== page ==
I’m still trying to inch towards something like I’ve just described. Do you have any suggestions that can help me move more quickly?

The Republican Tax Plan Prefers Caesar to Jesus & God’s Kingdom

Tax Plan

Readings for the Solemnity of Our Lord Jesus Christ, King of the Universe: EZ 34: 11-12, 15-17; PS 23: 1-3, 5-6; I COR 15: 20-26, 28; MT 25: 31-46. http://www.usccb.org/bible/readings/112717.cfm

Today’s readings raise the central political question of our day: what is the purpose of government? Is it simply to protect the private property of the well-to-do? Or is it to sponsor programs to directly help the poor who (unlike their rich counterparts) cannot on their own afford adequate food, shelter, clothing, health care, and education – even if they are working full-time?

For the last thirty-five years or so, the former view has carried the day in the U.S. So it has become fashionable and politically correct even (especially?) for Christians to advocate depriving the poor of health care to help them achieve the American Dream, “ennobling” the unemployed by removing their benefits, criminalizing sharing food with the poor, and “punishing” perpetrators of victimless crimes by routinely placing them in solitary confinement.

Today most prominently, the idea that government’s task is to help corporations even it means hurting the poor, elderly, and newly arrived is embodied in Republican tax reform plan. It amounts to a giant give-away to billionaires including the Trump family. Today’s poor, middle class and future generations will pick up the tab for that particular wealth redistribution upward.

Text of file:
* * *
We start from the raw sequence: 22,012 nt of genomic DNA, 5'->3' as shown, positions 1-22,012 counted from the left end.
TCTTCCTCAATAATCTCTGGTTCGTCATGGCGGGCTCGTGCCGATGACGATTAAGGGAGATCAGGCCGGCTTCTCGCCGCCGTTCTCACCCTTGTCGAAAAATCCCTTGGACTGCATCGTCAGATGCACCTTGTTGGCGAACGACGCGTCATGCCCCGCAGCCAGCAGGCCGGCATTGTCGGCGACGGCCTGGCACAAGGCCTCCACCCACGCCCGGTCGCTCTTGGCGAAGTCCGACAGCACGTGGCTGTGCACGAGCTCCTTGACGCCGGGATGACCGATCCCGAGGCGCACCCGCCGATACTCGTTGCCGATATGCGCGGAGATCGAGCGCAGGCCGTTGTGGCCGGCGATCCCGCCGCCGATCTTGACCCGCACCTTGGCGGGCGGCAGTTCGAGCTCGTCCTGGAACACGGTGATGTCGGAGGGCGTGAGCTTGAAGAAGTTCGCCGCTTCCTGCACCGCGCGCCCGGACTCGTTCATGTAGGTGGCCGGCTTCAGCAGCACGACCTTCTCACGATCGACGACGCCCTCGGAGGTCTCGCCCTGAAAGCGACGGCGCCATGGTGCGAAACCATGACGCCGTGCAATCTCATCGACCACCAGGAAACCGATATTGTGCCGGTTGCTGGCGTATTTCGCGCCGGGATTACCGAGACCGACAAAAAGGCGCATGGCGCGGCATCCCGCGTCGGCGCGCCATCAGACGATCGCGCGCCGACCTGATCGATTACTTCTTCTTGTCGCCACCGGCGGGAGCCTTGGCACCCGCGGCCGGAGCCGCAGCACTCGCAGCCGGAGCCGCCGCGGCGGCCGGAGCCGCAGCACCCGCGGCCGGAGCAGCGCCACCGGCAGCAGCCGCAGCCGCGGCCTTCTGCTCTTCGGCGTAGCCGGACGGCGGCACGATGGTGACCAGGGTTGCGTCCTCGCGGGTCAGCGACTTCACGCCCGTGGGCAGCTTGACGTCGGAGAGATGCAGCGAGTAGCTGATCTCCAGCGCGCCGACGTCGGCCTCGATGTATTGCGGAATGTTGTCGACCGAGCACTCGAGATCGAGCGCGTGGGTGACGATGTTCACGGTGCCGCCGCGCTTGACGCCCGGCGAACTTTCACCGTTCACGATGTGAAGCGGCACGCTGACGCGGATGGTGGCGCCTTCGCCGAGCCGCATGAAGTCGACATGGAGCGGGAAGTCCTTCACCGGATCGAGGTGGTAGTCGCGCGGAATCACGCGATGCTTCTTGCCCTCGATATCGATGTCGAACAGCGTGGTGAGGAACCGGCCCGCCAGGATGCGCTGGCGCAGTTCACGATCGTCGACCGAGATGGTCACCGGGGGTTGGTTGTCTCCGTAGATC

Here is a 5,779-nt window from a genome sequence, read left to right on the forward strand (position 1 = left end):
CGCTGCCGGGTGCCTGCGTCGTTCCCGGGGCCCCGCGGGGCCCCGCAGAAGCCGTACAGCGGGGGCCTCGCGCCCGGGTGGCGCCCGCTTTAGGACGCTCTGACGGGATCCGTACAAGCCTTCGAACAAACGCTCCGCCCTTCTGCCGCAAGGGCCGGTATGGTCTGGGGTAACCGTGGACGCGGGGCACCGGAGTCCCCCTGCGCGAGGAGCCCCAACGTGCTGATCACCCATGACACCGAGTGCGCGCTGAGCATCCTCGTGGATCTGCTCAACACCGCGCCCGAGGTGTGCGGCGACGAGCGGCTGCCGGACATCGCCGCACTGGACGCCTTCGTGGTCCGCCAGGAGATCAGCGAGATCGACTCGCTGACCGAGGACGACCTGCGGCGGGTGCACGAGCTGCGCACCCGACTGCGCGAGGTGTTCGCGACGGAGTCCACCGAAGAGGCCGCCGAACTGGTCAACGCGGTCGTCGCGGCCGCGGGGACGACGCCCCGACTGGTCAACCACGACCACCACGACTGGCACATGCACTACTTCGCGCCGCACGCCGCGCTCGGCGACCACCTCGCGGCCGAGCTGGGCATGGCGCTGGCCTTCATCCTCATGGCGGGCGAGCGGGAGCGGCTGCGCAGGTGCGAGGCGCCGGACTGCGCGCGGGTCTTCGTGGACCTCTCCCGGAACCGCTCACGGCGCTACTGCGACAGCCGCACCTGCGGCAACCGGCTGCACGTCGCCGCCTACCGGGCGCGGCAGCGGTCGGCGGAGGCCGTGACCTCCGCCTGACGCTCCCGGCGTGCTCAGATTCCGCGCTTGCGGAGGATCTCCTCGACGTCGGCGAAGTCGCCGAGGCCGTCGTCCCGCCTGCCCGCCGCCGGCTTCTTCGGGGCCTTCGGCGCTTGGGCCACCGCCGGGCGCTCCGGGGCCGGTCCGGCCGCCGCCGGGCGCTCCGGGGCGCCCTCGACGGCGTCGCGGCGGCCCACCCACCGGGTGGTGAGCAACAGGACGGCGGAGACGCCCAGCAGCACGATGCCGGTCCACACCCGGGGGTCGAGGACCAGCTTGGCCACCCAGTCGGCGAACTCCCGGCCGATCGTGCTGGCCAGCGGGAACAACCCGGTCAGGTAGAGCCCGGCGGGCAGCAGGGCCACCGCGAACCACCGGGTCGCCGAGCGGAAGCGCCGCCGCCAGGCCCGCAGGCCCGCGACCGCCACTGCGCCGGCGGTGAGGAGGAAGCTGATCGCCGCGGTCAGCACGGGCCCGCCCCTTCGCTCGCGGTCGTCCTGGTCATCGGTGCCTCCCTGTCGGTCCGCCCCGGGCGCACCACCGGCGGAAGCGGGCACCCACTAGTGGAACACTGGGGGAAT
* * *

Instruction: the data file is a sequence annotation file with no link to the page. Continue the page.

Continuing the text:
Today’s readings reject all of that. And they do so on a specifically political liturgical day – the commemoration of the “Solemnity of Our Lord Jesus Christ, King of the Universe.” Yes, this is a political liturgy if ever there was one. It’s all about “Lords” and “Kings” and how they should govern in favor of the poor. It’s about a new political order presided over by an unlikely monarch – a king who was executed as a terrorist by the imperial power of his day. I’m referring, of course, to the worker-rebel, Jesus the poor carpenter from Nazareth.